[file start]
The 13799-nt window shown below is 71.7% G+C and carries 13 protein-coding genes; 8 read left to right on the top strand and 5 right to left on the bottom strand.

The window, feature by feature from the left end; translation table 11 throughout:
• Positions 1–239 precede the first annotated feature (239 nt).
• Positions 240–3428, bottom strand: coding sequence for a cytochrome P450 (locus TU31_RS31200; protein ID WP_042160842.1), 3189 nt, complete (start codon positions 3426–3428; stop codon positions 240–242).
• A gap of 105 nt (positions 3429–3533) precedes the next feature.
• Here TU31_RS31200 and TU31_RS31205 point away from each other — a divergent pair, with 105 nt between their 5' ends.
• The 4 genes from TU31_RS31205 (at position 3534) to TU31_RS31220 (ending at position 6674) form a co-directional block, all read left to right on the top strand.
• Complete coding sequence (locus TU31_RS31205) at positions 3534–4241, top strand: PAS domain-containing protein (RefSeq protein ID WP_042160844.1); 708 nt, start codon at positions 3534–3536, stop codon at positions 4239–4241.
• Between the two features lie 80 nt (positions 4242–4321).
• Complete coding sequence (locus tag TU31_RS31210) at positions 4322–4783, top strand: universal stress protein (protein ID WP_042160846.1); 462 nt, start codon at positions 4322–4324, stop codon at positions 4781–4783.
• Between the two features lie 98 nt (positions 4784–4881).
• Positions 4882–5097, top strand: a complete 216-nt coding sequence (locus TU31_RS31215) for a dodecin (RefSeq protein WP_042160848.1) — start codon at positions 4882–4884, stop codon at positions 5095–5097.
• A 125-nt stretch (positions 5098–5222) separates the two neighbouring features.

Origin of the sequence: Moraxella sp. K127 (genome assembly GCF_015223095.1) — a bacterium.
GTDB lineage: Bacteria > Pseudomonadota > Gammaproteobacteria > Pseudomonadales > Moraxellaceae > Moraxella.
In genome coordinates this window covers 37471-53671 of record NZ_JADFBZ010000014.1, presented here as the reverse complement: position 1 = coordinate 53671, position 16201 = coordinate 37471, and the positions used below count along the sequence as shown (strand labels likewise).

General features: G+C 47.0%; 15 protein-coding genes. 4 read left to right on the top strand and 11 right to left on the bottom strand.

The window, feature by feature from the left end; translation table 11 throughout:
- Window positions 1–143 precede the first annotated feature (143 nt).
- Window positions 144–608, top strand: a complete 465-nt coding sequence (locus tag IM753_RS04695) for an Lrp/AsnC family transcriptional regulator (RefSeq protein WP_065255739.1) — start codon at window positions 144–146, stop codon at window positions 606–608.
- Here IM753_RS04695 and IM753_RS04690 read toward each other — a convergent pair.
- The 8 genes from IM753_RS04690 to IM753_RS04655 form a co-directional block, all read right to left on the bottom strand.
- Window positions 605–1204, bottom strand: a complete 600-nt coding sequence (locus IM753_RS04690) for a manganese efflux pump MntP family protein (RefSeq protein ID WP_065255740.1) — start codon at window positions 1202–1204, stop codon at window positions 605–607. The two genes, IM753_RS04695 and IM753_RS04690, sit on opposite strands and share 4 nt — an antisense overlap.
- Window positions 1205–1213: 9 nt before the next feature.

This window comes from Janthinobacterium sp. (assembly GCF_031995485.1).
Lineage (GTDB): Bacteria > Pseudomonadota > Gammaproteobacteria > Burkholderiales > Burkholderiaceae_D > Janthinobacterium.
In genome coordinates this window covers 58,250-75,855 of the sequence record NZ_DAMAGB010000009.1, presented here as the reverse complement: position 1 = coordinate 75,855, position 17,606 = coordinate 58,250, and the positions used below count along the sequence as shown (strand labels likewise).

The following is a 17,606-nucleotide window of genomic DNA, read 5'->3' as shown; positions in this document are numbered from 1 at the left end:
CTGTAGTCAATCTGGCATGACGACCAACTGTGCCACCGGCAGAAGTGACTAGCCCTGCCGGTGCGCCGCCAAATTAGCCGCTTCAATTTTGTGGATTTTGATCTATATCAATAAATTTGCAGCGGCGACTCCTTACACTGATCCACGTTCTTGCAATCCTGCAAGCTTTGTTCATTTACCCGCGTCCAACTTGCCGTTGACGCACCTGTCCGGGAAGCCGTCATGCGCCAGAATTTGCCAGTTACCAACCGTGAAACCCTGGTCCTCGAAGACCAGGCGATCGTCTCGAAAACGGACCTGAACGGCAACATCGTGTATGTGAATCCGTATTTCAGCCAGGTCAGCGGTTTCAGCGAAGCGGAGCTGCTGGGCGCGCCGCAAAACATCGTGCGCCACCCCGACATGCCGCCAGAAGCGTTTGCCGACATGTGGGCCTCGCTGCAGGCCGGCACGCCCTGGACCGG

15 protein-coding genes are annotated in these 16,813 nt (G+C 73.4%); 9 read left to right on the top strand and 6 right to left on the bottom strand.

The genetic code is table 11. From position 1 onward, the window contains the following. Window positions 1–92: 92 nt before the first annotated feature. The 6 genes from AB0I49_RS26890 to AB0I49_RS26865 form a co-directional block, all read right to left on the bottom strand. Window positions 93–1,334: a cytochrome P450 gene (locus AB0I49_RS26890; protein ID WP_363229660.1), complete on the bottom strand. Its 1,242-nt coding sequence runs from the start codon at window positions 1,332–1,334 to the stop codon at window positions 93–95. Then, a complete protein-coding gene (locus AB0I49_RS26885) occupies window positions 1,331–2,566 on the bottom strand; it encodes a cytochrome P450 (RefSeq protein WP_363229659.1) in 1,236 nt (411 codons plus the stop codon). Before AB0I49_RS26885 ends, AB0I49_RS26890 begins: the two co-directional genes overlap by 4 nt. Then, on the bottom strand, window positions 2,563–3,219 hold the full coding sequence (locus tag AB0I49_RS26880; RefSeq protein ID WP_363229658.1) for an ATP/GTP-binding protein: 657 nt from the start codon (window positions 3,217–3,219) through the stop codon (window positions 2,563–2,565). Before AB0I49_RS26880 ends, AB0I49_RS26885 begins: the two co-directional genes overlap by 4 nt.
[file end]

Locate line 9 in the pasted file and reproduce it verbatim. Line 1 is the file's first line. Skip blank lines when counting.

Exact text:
• Between the two features lie 80 nt (positions 4242–4321).